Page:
New rules would generally conform the tax treatment of deemed dividends to the treatment of actual dividends for US corporations that own foreign subsidiaries, creating the prospect of tax savings.
Lenders may seek to change loan terms in contemplation of the regulations’ effects.
The benefits may not be available to all taxpayers—and some otherwise eligible taxpayers may not want to apply the proposed regulations.

On October 31, 2018, the Internal Revenue Service (IRS) gave out a Halloween Treat when it released proposed regulations under § 956 of the U.S. Internal Revenue Code (Code), which would effectively conform the tax treatment of deemed dividends under Code § 956 to actual dividends under Code § 245A (Proposed Regulations).

By way of background, the 2017 tax act introduced new Code § 245A, which, in general, provides a deduction for the foreign source portion of a dividend received by a U.S. “C” corporation from a foreign corporation, provided the shareholder owns at least 10 percent (by vote or value) of the foreign corporation and certain holding period and other requirements are met.

However, to the surprise of market participants and practitioners, Code § 956, which taxes certain investments in U.S. property by controlled foreign corporations (CFCs) as deemed dividends to their 10 percent U.S. shareholders, was retained, resulting in disparate treatment between actual dividends from CFCs (which generally can now be received tax-free by U.S. corporate parents under Code § 245A) and deemed dividends, which remained taxable. For purposes of Code § 956, a guarantee by a CFC of an obligation (such as a loan or other debt obligation) of a related U.S. person is considered an investment in U.S. property, that can trigger a deemed dividend. Similarly, a pledge of more than two thirds of the voting stock of a CFC can trigger a deemed dividend. General market practice has been to recognize the deemed dividend issue and provide exceptions for credit support from CFCs and CFC Holdcos in financing transactions.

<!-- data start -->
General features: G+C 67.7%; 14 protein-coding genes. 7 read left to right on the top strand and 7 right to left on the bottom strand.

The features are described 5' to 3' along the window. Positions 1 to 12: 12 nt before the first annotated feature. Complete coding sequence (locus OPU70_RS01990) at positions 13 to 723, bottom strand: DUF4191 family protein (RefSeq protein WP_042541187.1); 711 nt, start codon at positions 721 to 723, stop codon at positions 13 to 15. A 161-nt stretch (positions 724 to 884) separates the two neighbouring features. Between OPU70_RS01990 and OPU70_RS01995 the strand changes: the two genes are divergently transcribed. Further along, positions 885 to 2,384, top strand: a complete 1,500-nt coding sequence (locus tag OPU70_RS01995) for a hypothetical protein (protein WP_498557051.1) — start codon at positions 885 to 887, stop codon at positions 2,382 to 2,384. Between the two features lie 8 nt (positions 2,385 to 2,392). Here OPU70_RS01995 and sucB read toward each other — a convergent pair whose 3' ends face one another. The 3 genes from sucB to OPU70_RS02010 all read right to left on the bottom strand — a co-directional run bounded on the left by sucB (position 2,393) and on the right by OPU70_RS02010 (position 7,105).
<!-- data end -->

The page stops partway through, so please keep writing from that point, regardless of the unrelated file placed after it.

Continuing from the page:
Here are five things you need to know about the Proposed Regulations.

  1. Possible Current Reliance—The Proposed Regulations are proposed to be effective for taxable years of a CFC beginning on or after the date a Treasury decision adopting the rules as final is published in the Federal Register, and to taxable years of a 10 percent U.S. shareholder in which or with which such taxable years of the CFC end. However, with respect to taxable years of a CFC beginning before the finalization date, a taxpayer may rely on the Proposed Regulations for taxable years of a CFC beginning after December 31, 2017, and for taxable years of a 10 percent U.S. shareholder in which or with which such taxable years of the CFC end, provided that the taxpayer and related U.S. persons to the taxpayer consistently apply the Proposed Regulations with respect to all CFCs in which they are 10 percent U.S. Shareholders. Taxpayers that would like to rely on the Proposed Regulations before they are finalized should make sure that related U.S. persons will be applying the Proposed Regulations consistently to all their CFCs.
  2. Loan Agreements—Market practice concerning credit support from CFCs and CFC Holdcos of U.S. corporate-parented groups likely will evolve given the Proposed Regulations. It may be expected that lenders may begin to require credit support from CFCs where Code § 245A would be applicable. It also may be anticipated that there will be discussions on whether Code § 245A would be applicable based on the particular facts and circumstances of the U.S. parent and its foreign subsidiaries. Current loan agreements may require CFCs to become guarantors if there would be no material adverse tax consequences.
  3. Corporate Restructurings—The Proposed Regulations may alleviate the “deemed dividend” issues that arise from sandwich structures (i.e., where a U.S. parent owns a foreign subsidiary that, in turn, owns a U.S. subsidiary) or that arise from a CFC owning other U.S. property (such as U.S. intangibles) that can trigger a deemed dividend. Corporations facings these types of Code § 956 issues should examine whether the Proposed Regulations can save them from having to undergo a costly restructuring.
  4. Not all Taxpayers May Benefit—Under the Proposed Regulations, only taxpayers that would benefit from a Code § 245A deduction with respect to an actual dividend would benefit. This means that C corporations that own less than 10 percent of the foreign corporation or that do not meet the holding period requirements, regulated investment companies, real estate investment trusts, S corporations, and individuals still would be subject to tax on deemed dividends under Code § 956.
  5. Not All Taxpayers May Want to Benefit—Taxpayers that otherwise could rely on the Proposed Regulations may, in certain circumstances, not want to apply the rules of the Proposed Regulations until finalized.